I have to say that I found it a bit dry. After a while, I was able to do almost the same thing for all fights, either mob or boss battles:
- Attack, attack, attack.
- Dodge enemy attacks.
- Use some Eikon abilities (which had really cool graphic effects and animations).
- Attack, attack, attack.
- Stagger the enemy.
- Attack and use Eikon abilities on the staggered enemy.
It got boring after the first 10 hours of the game. Even after unlocking all Eikon abilities, I found that I wasn’t inclined to switch my play style to accommodate the new ones.
The major flaw here is that the game completely lacks elemental effects and status ailments as battle mechanics, which added depth and required thinking in previous games.
It’s really weird to be hitting Bombs with fire attacks, or Malboro’s Bad Breath to just do plain damage. All enemies feel and fight the same, especially the non-boss ones.
I think that FFVII Remake’s battle was the sweet spot between action-focused and RPG-driven battles. It’s fair to say that 16’s combat feels way inferior to that.
OK, these were EPIC.
Boss battles are the most memorable moments (hours?) of this game by far. They are well-choreographed, with pace changes, Eikon duels, massive spells, and outrageous environments (I believe I was fighting Bahamut somewhere in the solar system).
The bad thing is that it’s weird to go from these epic moments to fighting weak mobs afterward, but that’s expected.
The main quest takes around 20-30 hours, and is generally well-paced and interesting to play through.
However, the side quests were easily the worst part of the game. I found that most of them were fetch quests, or “talk to 4 different NPCs and come back” ones. It was a struggle to get through most of them, and I felt they added little to the games’s world-building. Their rewards, with some exceptions, were useless craft items and gil (which you already have a lot of).
Also, what’s up with the Mid quests (the ship-building ones), which were also part of the main quest? Those were so boring to complete and really slowed the game’s pacing at a critical moment.
After a while, I decided to just power through some of them, skipping all dialogue and just going from quest pointer to quest pointer. Bad.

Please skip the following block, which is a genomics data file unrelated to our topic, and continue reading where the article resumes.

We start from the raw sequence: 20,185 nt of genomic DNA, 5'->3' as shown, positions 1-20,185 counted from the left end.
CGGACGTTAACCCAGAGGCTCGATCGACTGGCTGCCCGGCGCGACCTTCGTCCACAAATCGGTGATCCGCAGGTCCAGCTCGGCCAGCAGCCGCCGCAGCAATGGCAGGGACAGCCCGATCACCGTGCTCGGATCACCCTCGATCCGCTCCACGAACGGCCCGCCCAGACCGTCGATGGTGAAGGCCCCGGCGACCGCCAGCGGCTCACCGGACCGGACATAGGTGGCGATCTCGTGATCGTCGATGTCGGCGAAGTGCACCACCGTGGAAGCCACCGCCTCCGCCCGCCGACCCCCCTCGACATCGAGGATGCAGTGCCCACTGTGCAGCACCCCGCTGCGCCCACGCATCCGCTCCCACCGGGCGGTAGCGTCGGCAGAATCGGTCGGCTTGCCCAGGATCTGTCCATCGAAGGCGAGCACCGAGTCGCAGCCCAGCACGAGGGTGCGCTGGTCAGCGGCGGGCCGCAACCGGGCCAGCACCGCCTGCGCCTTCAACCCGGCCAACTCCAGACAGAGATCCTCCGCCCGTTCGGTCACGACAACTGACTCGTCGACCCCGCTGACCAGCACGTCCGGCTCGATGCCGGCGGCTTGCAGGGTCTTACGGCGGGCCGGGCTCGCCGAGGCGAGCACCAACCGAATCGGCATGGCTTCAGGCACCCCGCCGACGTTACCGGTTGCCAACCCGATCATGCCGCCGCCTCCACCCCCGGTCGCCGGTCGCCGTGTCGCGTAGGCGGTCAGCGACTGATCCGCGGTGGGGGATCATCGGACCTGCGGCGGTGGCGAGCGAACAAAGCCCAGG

Other game mechanics
Leveling up gives you a stats upgrade, without you being able to customize your stat points at all.
You can only customize your abilities, via the AP points you get from battles and quests, depending on the Eikons that Clive has mastered. This worked well, and there was also a reset option, in case you want to start over with the point allocation.
On the other hand, I was disappointed with the lack of a good equipment system. There is a limited selection of weapons to equip, and they generally just increase 1-2 stats. Also, crafting options are pretty shallow. It feels like the developers just put together the simplest equipment system that you can imagine, and left it at that.
Things I miss from other FF games
OK, here is my shouting random wants to Square Enix:
- Where are the mini-games? Give me Chocobo racing (could do in XVI, since Chocobos have drift mechanics!), a card game, or a random mash-the-buttons mini-game.
- The world map! Have we reached the point that roaming around a map is so difficult to include? Fast-travelling everywhere gets tedious and unrealistic after a while.
- Mega-bosses! Where is the Ultima Weapon equivalent here? All FF games have an optional, mega-boss that challenges you to do your best in terms of equipment and strategy to defeat.
- Meaningful side quests or none! Fetch quests are so passee right now. Either give us interesting side quests with valuable rewards, or simply don’t bother and focus on the main one.
Final Fantasy XVI is a feast for your eyes and ears. The graphically stunning world of Valisthea and a pretty solid soundtrack make for a great time. Story-wise, it’s a strong showing, with a few dark twists and well-rounded characters that keep you hooked.
The catch? The battle system starts out exhilarating, but after a while, it becomes a rinse and repeat job. Also, gotta say the side quests don’t feel super rewarding, not to mention the basic equipping system could be off-putting for some.
But yes, the FF charm is still there. Epic boss battles, unforgettable music, and that signature FF style we all love. It’s not perfect, but it’s still a must-play for any FF series fan or just any gamer looking for a good time.
My rank? I’ll give Final Fantasy XVI a solid B+. It’s a wild ride for sure, but there’s some room for improvement.
Also, Torgal is a good boy.